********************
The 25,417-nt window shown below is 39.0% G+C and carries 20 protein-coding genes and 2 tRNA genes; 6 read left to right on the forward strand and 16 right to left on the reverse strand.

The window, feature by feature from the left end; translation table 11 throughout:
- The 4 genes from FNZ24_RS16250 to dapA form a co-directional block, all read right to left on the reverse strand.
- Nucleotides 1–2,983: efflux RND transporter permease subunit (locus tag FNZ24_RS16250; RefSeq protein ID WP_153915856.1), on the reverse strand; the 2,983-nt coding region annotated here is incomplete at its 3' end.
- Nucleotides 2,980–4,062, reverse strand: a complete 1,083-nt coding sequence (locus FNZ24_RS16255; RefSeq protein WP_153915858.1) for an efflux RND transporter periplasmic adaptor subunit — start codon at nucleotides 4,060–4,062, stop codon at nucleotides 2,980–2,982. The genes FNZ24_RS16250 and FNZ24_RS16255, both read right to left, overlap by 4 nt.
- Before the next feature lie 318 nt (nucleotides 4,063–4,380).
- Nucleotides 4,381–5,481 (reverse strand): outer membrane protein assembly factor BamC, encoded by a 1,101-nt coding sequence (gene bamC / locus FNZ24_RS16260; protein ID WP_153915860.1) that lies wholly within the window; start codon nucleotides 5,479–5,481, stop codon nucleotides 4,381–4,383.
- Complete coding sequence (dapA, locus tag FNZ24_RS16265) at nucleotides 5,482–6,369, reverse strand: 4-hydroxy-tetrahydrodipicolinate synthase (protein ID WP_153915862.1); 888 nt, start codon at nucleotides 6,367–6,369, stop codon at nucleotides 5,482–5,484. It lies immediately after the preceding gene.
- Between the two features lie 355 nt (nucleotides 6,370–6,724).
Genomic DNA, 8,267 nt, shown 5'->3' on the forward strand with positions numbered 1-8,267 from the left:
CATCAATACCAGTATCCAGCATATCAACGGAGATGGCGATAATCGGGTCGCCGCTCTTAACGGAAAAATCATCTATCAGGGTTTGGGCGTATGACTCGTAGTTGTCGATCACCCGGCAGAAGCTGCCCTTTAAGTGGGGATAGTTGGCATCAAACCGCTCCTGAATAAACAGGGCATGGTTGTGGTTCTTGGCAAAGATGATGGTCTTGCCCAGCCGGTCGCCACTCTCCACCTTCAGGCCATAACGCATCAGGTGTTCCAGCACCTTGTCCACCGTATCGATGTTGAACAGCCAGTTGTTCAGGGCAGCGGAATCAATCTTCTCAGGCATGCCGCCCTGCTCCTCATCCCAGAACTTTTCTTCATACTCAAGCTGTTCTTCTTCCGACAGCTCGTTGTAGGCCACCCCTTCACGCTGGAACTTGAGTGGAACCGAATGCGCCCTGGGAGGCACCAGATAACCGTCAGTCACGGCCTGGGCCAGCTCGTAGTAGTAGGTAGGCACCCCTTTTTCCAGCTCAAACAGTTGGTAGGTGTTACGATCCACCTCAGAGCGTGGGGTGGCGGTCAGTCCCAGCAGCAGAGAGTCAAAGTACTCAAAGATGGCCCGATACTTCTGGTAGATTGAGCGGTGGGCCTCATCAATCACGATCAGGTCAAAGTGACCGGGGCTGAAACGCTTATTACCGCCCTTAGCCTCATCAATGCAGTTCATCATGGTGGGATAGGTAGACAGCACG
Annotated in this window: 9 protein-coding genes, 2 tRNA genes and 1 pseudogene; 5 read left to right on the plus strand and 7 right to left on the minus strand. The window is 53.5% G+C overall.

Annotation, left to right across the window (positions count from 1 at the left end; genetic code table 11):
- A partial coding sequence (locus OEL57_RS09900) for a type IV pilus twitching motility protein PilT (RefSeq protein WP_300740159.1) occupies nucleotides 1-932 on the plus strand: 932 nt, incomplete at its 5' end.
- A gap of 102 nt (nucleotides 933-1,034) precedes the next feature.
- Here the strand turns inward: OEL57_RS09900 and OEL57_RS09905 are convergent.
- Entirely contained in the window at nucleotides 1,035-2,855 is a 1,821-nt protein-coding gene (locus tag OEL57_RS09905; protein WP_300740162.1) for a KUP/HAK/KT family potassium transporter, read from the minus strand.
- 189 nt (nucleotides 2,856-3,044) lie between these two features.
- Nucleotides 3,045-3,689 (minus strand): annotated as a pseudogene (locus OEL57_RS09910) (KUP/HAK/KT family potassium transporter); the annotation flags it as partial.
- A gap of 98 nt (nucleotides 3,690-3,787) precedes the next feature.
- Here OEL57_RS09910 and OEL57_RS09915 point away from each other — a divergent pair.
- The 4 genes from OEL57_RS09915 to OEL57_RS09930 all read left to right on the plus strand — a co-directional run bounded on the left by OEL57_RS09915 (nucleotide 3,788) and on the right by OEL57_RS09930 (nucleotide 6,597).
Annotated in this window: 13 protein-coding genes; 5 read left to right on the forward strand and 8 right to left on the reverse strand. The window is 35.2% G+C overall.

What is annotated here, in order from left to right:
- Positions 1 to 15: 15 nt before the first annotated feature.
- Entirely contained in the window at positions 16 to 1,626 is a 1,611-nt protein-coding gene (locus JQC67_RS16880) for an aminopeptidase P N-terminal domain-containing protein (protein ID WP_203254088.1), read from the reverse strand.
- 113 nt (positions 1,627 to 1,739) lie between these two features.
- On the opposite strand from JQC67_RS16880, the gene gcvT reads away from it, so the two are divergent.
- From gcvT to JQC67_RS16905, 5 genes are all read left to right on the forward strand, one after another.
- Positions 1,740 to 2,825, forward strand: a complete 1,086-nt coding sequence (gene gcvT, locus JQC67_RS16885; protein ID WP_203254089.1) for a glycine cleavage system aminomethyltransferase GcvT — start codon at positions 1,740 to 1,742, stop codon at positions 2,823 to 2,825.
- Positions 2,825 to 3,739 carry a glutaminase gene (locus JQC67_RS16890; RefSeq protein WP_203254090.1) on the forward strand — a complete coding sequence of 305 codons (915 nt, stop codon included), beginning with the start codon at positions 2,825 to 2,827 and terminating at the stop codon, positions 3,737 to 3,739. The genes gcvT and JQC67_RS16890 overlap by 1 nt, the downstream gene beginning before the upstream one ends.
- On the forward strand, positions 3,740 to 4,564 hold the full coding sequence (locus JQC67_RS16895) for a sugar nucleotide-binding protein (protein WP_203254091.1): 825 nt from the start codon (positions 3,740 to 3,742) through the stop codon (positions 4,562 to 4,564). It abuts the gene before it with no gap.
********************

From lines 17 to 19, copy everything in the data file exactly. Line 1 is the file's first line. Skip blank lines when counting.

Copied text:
- Entirely contained in the window at nucleotides 1,035-2,855 is a 1,821-nt protein-coding gene (locus tag OEL57_RS09905; protein WP_300740162.1) for a KUP/HAK/KT family potassium transporter, read from the minus strand.
- 189 nt (nucleotides 2,856-3,044) lie between these two features.
- Nucleotides 3,045-3,689 (minus strand): annotated as a pseudogene (locus OEL57_RS09910) (KUP/HAK/KT family potassium transporter); the annotation flags it as partial.